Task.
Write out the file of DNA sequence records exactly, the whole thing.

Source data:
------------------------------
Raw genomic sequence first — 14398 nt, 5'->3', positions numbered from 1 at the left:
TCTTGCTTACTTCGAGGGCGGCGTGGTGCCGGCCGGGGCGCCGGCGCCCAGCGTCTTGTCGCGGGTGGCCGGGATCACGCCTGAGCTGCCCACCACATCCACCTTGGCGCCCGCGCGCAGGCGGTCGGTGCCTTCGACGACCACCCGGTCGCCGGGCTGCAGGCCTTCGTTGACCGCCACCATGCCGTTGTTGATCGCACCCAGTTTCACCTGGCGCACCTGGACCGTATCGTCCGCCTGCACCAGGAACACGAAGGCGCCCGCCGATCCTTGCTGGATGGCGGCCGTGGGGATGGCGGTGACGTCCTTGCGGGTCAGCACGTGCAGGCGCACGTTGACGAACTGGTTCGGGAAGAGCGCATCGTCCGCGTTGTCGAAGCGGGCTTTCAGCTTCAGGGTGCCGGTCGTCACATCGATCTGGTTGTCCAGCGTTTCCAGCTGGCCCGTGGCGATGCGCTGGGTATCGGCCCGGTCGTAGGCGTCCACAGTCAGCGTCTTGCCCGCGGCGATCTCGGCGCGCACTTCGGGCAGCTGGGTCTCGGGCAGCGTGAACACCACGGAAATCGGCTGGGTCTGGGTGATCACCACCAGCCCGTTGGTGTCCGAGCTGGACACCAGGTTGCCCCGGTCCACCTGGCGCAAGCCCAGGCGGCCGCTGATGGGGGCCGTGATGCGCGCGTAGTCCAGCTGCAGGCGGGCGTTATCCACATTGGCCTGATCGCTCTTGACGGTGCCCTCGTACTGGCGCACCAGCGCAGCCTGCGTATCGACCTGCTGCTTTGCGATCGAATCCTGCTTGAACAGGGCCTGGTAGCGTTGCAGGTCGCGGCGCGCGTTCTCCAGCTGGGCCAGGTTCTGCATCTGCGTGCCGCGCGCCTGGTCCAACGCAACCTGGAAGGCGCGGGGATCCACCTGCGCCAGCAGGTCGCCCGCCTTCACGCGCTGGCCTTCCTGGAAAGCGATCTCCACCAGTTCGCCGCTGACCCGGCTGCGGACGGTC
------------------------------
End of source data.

Raw genomic sequence first — 14398 nt, 5'->3', positions numbered from 1 at the left:
TCTTGCTTACTTCGAGGGCGGCGTGGTGCCGGCCGGGGCGCCGGCGCCCAGCGTCTTGTCGCGGGTGGCCGGGATCACGCCTGAGCTGCCCACCACATCCACCTTGGCGCCCGCGCGCAGGCGGTCGGTGCCTTCGACGACCACCCGGTCGCCGGGCTGCAGGCCTTCGTTGACCGCCACCATGCCGTTGTTGATCGCACCCAGTTTCACCTGGCGCACCTGGACCGTATCGTCCGCCTGCACCAGGAACACGAAGGCGCCCGCCGATCCTTGCTGGATGGCGGCCGTGGGGATGGCGGTGACGTCCTTGCGGGTCAGCACGTGCAGGCGCACGTTGACGAACTGGTTCGGGAAGAGCGCATCGTCCGCGTTGTCGAAGCGGGCTTTCAGCTTCAGGGTGCCGGTCGTCACATCGATCTGGTTGTCCAGCGTTTCCAGCTGGCCCGTGGCGATGCGCTGGGTATCGGCCCGGTCGTAGGCGTCCACAGTCAGCGTCTTGCCCGCGGCGATCTCGGCGCGCACTTCGGGCAGCTGGGTCTCGGGCAGCGTGAACACCACGGAAATCGGCTGGGTCTGGGTGATCACCACCAGCCCGTTGGTGTCCGAGCTGGACACCAGGTTGCCCCGGTCCACCTGGCGCAAGCCCAGGCGGCCGCTGATGGGGGCCGTGATGCGCGCGTAGTCCAGCTGCAGGCGGGCGTTATCCACATTGGCCTGATCGCTCTTGACGGTGCCCTCGTACTGGCGCACCAGCGCAGCCTGCGTATCGACCTGCTGCTTTGCGATCGAATCCTGCTTGAACAGGGCCTGGTAGCGTTGCAGGTCGCGGCGCGCGTTCTCCAGCTGGGCCAGGTTCTGCATCTGCGTGCCGCGCGCCTGGTCCAACGCAACCTGGAAGGCGCGGGGATCCACCTGCGCCAGCAGGTCGCCCGCCTTCACGCGCTGGCCTTCCTGGAAAGCGATCTCCACCAGTTCGCCGCTGACCCGGCTGCGGACGGTC